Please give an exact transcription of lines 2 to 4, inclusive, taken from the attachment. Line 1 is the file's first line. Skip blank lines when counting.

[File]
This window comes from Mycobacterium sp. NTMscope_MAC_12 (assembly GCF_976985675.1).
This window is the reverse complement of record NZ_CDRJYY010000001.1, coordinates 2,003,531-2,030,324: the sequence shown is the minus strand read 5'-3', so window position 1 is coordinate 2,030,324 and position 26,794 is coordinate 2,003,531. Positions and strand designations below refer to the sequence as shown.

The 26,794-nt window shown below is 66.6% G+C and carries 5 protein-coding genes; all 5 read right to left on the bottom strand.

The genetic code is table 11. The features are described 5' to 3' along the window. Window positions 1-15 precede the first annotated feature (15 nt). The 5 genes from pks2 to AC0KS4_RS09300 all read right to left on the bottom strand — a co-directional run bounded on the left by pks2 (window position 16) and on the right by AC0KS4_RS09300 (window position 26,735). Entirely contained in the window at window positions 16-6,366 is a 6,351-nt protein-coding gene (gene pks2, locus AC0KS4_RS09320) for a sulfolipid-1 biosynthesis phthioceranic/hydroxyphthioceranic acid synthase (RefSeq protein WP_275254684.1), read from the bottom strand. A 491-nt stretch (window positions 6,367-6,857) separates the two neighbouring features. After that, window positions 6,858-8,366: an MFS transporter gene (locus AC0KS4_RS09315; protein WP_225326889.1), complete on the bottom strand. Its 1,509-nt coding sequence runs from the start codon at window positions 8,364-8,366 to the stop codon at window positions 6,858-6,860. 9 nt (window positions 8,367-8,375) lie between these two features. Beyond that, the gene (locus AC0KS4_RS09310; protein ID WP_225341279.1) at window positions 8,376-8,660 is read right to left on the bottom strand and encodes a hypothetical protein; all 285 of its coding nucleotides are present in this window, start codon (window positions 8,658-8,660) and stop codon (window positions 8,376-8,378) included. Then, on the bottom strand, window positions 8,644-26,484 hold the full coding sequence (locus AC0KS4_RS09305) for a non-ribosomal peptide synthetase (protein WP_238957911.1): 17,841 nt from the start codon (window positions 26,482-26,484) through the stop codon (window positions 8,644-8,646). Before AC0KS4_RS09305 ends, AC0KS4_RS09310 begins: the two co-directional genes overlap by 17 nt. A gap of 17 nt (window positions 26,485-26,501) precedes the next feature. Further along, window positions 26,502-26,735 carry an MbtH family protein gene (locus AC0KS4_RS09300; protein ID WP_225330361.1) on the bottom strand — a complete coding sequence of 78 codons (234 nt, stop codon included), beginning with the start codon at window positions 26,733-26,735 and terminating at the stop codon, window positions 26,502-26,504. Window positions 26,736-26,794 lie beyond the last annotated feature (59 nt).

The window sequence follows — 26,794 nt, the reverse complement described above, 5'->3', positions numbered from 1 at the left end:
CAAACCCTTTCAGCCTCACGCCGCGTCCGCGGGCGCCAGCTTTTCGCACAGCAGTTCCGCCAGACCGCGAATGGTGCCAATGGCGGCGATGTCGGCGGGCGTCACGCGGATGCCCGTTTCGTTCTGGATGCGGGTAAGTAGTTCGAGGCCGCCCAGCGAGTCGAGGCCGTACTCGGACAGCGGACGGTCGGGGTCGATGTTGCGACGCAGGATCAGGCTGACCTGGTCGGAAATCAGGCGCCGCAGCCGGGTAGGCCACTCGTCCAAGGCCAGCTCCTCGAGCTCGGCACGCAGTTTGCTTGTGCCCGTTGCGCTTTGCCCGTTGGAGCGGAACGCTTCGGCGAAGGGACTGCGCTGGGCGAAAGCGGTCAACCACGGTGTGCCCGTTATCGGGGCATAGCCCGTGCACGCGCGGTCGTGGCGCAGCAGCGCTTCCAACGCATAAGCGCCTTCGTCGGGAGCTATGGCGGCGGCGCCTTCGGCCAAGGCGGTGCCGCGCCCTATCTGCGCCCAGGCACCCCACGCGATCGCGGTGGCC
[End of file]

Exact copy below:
This window is the reverse complement of record NZ_CDRJYY010000001.1, coordinates 2,003,531-2,030,324: the sequence shown is the minus strand read 5'-3', so window position 1 is coordinate 2,030,324 and position 26,794 is coordinate 2,003,531. Positions and strand designations below refer to the sequence as shown.

The 26,794-nt window shown below is 66.6% G+C and carries 5 protein-coding genes; all 5 read right to left on the bottom strand.

The genetic code is table 11. The features are described 5' to 3' along the window. Window positions 1-15 precede the first annotated feature (15 nt). The 5 genes from pks2 to AC0KS4_RS09300 all read right to left on the bottom strand — a co-directional run bounded on the left by pks2 (window position 16) and on the right by AC0KS4_RS09300 (window position 26,735). Entirely contained in the window at window positions 16-6,366 is a 6,351-nt protein-coding gene (gene pks2, locus AC0KS4_RS09320) for a sulfolipid-1 biosynthesis phthioceranic/hydroxyphthioceranic acid synthase (RefSeq protein WP_275254684.1), read from the bottom strand. A 491-nt stretch (window positions 6,367-6,857) separates the two neighbouring features. After that, window positions 6,858-8,366: an MFS transporter gene (locus AC0KS4_RS09315; protein WP_225326889.1), complete on the bottom strand. Its 1,509-nt coding sequence runs from the start codon at window positions 8,364-8,366 to the stop codon at window positions 6,858-6,860. 9 nt (window positions 8,367-8,375) lie between these two features. Beyond that, the gene (locus AC0KS4_RS09310; protein ID WP_225341279.1) at window positions 8,376-8,660 is read right to left on the bottom strand and encodes a hypothetical protein; all 285 of its coding nucleotides are present in this window, start codon (window positions 8,658-8,660) and stop codon (window positions 8,376-8,378) included. Then, on the bottom strand, window positions 8,644-26,484 hold the full coding sequence (locus AC0KS4_RS09305) for a non-ribosomal peptide synthetase (protein WP_238957911.1): 17,841 nt from the start codon (window positions 26,482-26,484) through the stop codon (window positions 8,644-8,646). Before AC0KS4_RS09305 ends, AC0KS4_RS09310 begins: the two co-directional genes overlap by 17 nt. A gap of 17 nt (window positions 26,485-26,501) precedes the next feature. Further along, window positions 26,502-26,735 carry an MbtH family protein gene (locus AC0KS4_RS09300; protein ID WP_225330361.1) on the bottom strand — a complete coding sequence of 78 codons (234 nt, stop codon included), beginning with the start codon at window positions 26,733-26,735 and terminating at the stop codon, window positions 26,502-26,504. Window positions 26,736-26,794 lie beyond the last annotated feature (59 nt).